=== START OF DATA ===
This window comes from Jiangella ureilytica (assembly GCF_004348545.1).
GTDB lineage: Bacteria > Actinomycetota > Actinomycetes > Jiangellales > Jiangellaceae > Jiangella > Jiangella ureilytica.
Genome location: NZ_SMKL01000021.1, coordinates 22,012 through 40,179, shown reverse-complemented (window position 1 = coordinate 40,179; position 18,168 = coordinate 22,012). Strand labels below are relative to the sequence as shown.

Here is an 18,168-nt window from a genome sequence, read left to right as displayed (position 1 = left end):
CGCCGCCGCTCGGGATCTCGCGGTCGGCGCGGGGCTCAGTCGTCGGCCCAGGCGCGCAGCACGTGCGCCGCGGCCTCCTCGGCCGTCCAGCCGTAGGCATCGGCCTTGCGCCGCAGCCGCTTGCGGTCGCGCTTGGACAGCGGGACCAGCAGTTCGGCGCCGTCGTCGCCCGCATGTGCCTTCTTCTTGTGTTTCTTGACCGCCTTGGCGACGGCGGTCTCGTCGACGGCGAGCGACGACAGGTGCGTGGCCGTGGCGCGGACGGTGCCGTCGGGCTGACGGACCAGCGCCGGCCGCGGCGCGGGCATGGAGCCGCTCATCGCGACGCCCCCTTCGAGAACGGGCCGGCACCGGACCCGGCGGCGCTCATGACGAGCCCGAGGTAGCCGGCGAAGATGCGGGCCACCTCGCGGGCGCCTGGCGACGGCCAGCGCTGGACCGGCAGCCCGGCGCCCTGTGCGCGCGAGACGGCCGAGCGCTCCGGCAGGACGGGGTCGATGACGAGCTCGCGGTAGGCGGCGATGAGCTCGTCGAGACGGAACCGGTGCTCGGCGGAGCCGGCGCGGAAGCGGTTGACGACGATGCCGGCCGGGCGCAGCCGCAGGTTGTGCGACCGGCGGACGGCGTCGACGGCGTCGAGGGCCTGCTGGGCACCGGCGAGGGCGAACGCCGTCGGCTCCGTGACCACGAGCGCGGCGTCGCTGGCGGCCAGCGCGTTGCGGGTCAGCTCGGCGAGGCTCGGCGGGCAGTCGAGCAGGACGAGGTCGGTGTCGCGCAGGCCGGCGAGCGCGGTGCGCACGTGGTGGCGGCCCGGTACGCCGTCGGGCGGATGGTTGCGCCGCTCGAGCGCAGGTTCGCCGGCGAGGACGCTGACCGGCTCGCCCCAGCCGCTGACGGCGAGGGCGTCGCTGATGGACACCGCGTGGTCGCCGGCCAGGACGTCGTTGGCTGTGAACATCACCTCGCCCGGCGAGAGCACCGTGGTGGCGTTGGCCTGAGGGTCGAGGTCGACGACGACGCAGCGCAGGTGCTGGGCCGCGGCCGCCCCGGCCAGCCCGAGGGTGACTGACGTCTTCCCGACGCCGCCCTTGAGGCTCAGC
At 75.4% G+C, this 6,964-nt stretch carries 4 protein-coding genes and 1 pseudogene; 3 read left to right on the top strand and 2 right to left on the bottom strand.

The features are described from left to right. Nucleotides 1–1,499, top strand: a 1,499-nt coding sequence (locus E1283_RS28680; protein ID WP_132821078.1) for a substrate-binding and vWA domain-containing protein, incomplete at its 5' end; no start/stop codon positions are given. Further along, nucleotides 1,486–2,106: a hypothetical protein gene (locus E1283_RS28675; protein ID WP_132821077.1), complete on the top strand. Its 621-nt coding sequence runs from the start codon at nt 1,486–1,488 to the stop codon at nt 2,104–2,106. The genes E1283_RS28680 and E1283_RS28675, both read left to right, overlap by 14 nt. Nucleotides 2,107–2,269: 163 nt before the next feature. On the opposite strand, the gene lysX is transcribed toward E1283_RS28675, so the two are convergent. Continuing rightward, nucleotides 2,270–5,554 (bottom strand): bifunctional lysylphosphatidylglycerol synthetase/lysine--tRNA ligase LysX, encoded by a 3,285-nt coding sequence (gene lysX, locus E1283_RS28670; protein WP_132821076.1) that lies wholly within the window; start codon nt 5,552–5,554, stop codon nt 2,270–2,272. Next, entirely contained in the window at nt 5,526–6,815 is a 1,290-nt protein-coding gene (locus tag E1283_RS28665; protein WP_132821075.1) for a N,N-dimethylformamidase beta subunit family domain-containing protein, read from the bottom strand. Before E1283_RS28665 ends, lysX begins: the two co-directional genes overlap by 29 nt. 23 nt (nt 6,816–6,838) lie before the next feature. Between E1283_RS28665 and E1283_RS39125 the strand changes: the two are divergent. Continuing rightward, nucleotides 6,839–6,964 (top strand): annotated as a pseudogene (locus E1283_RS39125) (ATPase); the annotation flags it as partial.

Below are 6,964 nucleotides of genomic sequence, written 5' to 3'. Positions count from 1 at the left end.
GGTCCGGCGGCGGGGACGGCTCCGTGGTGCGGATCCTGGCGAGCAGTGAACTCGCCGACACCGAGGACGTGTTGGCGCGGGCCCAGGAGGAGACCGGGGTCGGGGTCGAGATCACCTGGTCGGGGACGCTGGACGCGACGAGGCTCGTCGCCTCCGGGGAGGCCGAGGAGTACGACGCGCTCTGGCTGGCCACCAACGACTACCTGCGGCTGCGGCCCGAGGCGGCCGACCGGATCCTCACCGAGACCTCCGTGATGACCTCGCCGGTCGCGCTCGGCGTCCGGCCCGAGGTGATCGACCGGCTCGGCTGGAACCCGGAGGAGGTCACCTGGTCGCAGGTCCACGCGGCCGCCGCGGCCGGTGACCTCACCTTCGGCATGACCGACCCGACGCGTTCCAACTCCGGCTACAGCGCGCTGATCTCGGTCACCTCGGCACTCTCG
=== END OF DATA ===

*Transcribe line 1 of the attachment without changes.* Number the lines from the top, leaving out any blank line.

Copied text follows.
This window comes from Jiangella ureilytica (assembly GCF_004348545.1).